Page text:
I agree with much of what you are saying, Fred. And that is why I try to
use a more experiential approach where possible when addressing the issue
of leadership. Perhaps it is a question not of "teaching" leadership, but
of creating situations within which people can learn about the impact of
their actions on others and themselves.
Interaction, reflection and dialogue on the experience of
leading/collaborating and being led can focus our attention in new ways
that identify relationships and discrepancies and "lead" to learning that
is valuable to the learner (and hopefully, to others as well).
Austin Community College
On Tue, 16 Apr 1996 Nickols@aol.com wrote:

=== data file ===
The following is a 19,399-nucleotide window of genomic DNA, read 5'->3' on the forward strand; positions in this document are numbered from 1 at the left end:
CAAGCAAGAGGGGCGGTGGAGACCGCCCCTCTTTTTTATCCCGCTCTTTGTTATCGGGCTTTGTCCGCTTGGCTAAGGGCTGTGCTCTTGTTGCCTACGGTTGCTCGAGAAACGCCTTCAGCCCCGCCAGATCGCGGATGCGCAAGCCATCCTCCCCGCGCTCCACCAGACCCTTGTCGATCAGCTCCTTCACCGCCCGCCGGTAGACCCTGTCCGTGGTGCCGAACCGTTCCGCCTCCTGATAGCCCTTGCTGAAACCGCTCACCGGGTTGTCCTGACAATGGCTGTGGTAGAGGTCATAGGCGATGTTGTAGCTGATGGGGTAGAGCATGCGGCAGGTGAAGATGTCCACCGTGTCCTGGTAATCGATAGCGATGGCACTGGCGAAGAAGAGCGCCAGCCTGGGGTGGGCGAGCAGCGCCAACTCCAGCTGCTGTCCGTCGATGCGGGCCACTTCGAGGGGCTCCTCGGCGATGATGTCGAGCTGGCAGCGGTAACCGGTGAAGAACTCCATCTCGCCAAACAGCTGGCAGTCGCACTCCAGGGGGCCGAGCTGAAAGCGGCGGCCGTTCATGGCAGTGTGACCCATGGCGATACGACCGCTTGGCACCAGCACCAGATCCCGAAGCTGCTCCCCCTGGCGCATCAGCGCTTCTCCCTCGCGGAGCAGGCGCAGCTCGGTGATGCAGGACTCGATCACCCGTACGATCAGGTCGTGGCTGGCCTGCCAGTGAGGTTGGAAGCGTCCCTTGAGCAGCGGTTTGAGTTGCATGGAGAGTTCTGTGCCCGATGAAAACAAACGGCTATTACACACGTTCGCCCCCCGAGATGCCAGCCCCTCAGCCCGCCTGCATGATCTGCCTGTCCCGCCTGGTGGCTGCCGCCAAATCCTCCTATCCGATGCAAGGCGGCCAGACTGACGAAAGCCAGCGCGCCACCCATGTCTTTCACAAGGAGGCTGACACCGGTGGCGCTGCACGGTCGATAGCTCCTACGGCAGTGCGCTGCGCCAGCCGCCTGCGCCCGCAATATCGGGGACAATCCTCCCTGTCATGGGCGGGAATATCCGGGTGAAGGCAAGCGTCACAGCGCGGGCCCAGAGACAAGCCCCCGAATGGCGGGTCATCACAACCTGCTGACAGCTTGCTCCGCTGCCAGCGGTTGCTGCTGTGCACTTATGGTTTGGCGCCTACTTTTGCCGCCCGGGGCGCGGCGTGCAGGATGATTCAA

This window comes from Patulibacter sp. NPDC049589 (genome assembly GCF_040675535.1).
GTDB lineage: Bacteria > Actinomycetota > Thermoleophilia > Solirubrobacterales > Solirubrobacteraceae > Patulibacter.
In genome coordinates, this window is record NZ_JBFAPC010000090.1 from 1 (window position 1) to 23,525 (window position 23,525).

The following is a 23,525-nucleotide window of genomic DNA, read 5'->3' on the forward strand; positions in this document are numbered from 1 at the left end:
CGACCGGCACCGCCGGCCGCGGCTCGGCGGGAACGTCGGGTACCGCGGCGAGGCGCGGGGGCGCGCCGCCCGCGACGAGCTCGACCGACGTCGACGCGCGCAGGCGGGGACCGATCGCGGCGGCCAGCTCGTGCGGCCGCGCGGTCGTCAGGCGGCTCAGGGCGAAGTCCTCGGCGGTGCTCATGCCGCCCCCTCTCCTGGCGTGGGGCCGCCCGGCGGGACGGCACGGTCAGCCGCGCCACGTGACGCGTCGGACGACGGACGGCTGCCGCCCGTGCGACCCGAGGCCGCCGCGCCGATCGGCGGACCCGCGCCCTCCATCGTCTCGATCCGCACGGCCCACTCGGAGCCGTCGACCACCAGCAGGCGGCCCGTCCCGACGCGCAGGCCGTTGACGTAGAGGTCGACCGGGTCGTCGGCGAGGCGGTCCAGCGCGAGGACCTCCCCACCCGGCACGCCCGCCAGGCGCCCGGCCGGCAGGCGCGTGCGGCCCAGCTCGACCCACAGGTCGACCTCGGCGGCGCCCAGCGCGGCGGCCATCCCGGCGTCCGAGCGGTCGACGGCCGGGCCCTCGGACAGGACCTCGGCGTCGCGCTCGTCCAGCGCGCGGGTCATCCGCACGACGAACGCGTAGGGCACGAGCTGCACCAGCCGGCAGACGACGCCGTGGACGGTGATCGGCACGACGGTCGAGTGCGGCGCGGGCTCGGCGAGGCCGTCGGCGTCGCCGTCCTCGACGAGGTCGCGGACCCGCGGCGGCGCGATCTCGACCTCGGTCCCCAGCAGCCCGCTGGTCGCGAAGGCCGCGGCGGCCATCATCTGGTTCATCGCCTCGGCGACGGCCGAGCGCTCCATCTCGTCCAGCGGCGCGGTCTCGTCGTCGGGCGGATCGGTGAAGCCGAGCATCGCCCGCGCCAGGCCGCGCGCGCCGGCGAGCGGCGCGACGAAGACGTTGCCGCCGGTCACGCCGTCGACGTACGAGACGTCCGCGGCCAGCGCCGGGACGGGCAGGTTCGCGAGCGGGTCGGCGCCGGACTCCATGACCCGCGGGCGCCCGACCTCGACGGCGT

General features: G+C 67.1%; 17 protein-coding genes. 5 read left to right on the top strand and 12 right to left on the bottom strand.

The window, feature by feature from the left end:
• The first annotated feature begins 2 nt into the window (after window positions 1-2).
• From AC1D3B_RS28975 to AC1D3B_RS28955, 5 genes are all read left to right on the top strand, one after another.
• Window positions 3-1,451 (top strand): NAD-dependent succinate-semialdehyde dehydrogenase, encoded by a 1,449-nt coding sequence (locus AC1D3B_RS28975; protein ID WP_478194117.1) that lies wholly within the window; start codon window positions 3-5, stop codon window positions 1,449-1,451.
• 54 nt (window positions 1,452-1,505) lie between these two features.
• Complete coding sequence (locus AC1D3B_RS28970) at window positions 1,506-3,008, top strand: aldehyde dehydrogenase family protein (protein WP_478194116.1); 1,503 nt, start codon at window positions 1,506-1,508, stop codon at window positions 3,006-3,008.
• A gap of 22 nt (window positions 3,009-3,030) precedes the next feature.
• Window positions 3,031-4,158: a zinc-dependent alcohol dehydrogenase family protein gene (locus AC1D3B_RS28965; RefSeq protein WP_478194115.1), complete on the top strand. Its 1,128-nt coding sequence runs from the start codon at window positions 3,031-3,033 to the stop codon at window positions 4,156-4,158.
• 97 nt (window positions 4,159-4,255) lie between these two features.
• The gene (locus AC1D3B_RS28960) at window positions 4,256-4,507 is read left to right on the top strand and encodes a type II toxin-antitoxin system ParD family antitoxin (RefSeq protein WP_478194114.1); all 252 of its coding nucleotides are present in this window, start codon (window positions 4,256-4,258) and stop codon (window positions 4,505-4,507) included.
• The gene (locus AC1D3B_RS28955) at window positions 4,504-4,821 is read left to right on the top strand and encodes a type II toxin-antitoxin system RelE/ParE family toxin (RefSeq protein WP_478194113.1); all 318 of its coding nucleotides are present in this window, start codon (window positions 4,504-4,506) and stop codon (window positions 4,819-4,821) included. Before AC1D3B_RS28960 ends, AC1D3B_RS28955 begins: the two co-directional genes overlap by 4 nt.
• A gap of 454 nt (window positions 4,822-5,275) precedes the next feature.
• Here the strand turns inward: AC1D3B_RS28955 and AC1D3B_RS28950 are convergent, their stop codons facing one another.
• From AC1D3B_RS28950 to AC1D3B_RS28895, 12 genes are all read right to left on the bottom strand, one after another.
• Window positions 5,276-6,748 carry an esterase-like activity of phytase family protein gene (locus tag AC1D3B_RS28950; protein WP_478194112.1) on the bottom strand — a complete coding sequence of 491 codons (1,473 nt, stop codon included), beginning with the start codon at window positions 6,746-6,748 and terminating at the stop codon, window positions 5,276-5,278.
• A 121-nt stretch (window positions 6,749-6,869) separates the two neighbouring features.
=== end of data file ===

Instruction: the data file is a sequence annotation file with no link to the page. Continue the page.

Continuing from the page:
> Teaching leadership has always seemed to me to be not just a futile but
> also a misdirected exercise.
> I believe leadership can be modeled, that is, an example can be set. I
> believe studies of leaders, reflections by leaders, and analyses of
> situations in which leadership has been displayed can be communicated. I
> even believe leadership can be learned. But I do not believe leadership
> can be taught.
[Quote of prev. msg trimmed by your host...]
Tobin Quereau <email@example.com>
Learning-org -- An Internet Dialog on Learning Organizations For info: <firstname.lastname@example.org> -or- <http://world.std.com/~lo/>